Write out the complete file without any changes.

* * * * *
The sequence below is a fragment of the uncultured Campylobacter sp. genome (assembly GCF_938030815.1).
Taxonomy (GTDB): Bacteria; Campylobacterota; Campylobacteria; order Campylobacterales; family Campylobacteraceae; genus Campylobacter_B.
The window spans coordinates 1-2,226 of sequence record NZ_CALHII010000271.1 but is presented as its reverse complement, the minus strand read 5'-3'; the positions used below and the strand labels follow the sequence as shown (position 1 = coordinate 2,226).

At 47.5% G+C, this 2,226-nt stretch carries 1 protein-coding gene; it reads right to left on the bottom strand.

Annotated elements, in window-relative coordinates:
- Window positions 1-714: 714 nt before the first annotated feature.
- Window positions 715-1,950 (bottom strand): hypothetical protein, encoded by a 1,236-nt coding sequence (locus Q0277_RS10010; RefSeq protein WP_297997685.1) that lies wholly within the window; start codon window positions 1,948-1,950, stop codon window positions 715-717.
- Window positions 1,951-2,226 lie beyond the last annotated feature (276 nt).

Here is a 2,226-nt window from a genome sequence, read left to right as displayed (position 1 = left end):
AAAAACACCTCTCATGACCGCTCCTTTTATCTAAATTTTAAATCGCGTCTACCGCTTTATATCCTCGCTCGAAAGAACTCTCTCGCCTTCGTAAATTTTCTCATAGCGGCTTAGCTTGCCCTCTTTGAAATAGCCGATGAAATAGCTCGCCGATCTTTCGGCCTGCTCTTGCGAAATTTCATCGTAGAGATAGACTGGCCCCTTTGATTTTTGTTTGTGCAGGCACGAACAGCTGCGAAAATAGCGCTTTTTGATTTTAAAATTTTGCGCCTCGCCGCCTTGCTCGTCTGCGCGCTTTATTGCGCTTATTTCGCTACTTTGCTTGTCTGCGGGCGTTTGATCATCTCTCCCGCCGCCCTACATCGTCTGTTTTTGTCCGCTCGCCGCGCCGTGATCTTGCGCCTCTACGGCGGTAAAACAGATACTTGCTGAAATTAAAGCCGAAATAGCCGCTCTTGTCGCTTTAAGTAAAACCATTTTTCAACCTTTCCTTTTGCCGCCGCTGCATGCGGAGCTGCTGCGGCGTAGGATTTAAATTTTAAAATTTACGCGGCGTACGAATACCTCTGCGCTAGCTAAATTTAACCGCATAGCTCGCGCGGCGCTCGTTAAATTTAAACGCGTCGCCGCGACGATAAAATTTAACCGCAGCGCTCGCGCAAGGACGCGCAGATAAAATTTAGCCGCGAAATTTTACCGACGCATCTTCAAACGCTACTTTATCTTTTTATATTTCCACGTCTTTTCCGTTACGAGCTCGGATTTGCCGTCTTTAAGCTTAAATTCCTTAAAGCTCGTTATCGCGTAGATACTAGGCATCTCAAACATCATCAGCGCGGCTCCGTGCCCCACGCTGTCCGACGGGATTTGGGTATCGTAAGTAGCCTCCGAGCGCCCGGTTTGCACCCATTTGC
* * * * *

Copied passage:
The sequence below is a fragment of the uncultured Campylobacter sp. genome (assembly GCF_938030815.1).
Taxonomy (GTDB): Bacteria; Campylobacterota; Campylobacteria; order Campylobacterales; family Campylobacteraceae; genus Campylobacter_B.
The window spans coordinates 1-2,226 of sequence record NZ_CALHII010000271.1 but is presented as its reverse complement, the minus strand read 5'-3'; the positions used below and the strand labels follow the sequence as shown (position 1 = coordinate 2,226).

At 47.5% G+C, this 2,226-nt stretch carries 1 protein-coding gene; it reads right to left on the bottom strand.

Annotated elements, in window-relative coordinates:
- Window positions 1-714: 714 nt before the first annotated feature.
- Window positions 715-1,950 (bottom strand): hypothetical protein, encoded by a 1,236-nt coding sequence (locus Q0277_RS10010; RefSeq protein WP_297997685.1) that lies wholly within the window; start codon window positions 1,948-1,950, stop codon window positions 715-717.
- Window positions 1,951-2,226 lie beyond the last annotated feature (276 nt).

Here is a 2,226-nt window from a genome sequence, read left to right as displayed (position 1 = left end):
AAAAACACCTCTCATGACCGCTCCTTTTATCTAAATTTTAAATCGCGTCTACCGCTTTATATCCTCGCTCGAAAGAACTCTCTCGCCTTCGTAAATTTTCTCATAGCGGCTTAGCTTGCCCTCTTTGAAATAGCCGATGAAATAGCTCGCCGATCTTTCGGCCTGCTCTTGCGAAATTTCATCGTAGAGATAGACTGGCCCCTTTGATTTTTGTTTGTGCAGGCACGAACAGCTGCGAAAATAGCGCTTTTTGATTTTAAAATTTTGCGCCTCGCCGCCTTGCTCGTCTGCGCGCTTTATTGCGCTTATTTCGCTACTTTGCTTGTCTGCGGGCGTTTGATCATCTCTCCCGCCGCCCTACATCGTCTGTTTTTGTCCGCTCGCCGCGCCGTGATCTTGCGCCTCTACGGCGGTAAAACAGATACTTGCTGAAATTAAAGCCGAAATAGCCGCTCTTGTCGCTTTAAGTAAAACCATTTTTCAACCTTTCCTTTTGCCGCCGCTGCATGCGGAGCTGCTGCGGCGTAGGATTTAAATTTTAAAATTTACGCGGCGTACGAATACCTCTGCGCTAGCTAAATTTAACCGCATAGCTCGCGCGGCGCTCGTTAAATTTAAACGCGTCGCCGCGACGATAAAATTTAACCGCAGCGCTCGCGCAAGGACGCGCAGATAAAATTTAGCCGCGAAATTTTACCGACGCATCTTCAAACGCTACTTTATCTTTTTATATTTCCACGTCTTTTCCGTTACGAGCTCGGATTTGCCGTCTTTAAGCTTAAATTCCTTAAAGCTCGTTATCGCGTAGATACTAGGCATCTCAAACATCATCAGCGCGGCTCCGTGCCCCACGCTGTCCGACGGGATTTGGGTATCGTAAGTAGCCTCCGAGCGCCCGGTTTGCACCCATTTGC